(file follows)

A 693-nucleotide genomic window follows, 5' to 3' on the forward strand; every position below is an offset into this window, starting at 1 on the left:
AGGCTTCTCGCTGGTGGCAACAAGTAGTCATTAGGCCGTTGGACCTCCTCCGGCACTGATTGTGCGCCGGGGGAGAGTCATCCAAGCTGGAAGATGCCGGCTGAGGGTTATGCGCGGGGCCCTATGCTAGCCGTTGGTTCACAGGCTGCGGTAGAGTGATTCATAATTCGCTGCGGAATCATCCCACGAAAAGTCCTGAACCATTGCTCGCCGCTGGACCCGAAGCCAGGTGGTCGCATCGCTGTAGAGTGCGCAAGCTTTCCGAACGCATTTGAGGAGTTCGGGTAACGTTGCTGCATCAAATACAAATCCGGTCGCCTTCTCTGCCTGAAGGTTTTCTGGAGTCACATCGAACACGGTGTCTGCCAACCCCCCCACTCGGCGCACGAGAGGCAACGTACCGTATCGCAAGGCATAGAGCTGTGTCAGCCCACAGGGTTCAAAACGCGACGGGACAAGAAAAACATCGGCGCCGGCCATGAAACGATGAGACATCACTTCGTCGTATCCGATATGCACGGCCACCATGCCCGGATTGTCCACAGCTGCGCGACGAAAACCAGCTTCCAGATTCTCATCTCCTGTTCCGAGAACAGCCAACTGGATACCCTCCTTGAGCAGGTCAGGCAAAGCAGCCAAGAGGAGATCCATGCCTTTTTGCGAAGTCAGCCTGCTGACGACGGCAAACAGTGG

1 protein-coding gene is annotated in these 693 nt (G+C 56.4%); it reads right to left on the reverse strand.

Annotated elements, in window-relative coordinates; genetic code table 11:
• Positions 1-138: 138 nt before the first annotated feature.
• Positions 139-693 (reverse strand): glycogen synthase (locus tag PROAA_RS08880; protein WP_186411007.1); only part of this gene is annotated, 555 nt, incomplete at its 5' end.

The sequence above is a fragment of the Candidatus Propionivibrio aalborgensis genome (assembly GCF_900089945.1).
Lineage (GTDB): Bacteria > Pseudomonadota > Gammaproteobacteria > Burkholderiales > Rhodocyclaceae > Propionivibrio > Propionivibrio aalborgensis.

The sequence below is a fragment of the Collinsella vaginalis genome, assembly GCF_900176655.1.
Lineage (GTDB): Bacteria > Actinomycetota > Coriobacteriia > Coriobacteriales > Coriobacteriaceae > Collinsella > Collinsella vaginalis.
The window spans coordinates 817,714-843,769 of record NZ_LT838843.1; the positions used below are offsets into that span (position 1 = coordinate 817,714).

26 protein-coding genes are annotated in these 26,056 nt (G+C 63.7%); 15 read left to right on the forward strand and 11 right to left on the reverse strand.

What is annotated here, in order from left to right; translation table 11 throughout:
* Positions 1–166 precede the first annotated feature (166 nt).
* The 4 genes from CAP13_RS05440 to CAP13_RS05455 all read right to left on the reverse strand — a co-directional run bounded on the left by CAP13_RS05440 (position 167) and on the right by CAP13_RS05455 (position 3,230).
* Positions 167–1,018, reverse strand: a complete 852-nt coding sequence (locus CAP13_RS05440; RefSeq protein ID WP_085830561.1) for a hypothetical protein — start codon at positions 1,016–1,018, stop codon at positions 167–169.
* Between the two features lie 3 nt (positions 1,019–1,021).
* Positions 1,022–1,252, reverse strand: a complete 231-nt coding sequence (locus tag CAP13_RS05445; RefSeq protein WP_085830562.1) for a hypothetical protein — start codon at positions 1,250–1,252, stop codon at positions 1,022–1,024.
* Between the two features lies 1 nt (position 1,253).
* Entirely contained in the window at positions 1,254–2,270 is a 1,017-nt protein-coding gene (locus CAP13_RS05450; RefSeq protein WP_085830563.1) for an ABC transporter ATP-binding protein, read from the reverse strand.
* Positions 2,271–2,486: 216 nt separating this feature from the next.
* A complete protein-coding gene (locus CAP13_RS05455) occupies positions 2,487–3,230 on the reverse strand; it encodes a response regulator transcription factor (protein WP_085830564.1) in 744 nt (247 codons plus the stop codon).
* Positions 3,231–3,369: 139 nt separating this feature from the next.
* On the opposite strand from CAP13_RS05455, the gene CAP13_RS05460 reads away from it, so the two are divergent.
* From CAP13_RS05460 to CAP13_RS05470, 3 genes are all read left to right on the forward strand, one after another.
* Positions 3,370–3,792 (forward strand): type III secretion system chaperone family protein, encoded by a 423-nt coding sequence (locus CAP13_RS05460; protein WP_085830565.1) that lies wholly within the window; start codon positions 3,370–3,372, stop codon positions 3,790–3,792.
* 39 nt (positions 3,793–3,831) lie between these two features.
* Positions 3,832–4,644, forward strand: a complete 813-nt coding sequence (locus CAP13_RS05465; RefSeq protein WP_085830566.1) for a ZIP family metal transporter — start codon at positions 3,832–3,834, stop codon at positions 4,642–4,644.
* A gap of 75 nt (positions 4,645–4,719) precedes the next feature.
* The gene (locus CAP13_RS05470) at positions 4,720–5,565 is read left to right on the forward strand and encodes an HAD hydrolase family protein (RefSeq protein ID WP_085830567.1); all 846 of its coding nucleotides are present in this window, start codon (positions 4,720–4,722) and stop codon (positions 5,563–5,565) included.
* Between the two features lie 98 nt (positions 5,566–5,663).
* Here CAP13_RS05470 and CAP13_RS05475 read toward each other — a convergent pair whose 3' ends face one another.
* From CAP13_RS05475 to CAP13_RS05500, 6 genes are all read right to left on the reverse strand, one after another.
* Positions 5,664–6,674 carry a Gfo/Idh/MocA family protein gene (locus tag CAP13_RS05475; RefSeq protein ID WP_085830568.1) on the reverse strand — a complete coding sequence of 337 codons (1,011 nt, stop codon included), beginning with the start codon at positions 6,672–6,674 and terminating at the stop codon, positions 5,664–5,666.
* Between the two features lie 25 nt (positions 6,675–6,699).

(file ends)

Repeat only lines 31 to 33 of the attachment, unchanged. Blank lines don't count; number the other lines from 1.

* Between the two features lie 98 nt (positions 5,566–5,663).
* Here CAP13_RS05470 and CAP13_RS05475 read toward each other — a convergent pair whose 3' ends face one another.
* From CAP13_RS05475 to CAP13_RS05500, 6 genes are all read right to left on the reverse strand, one after another.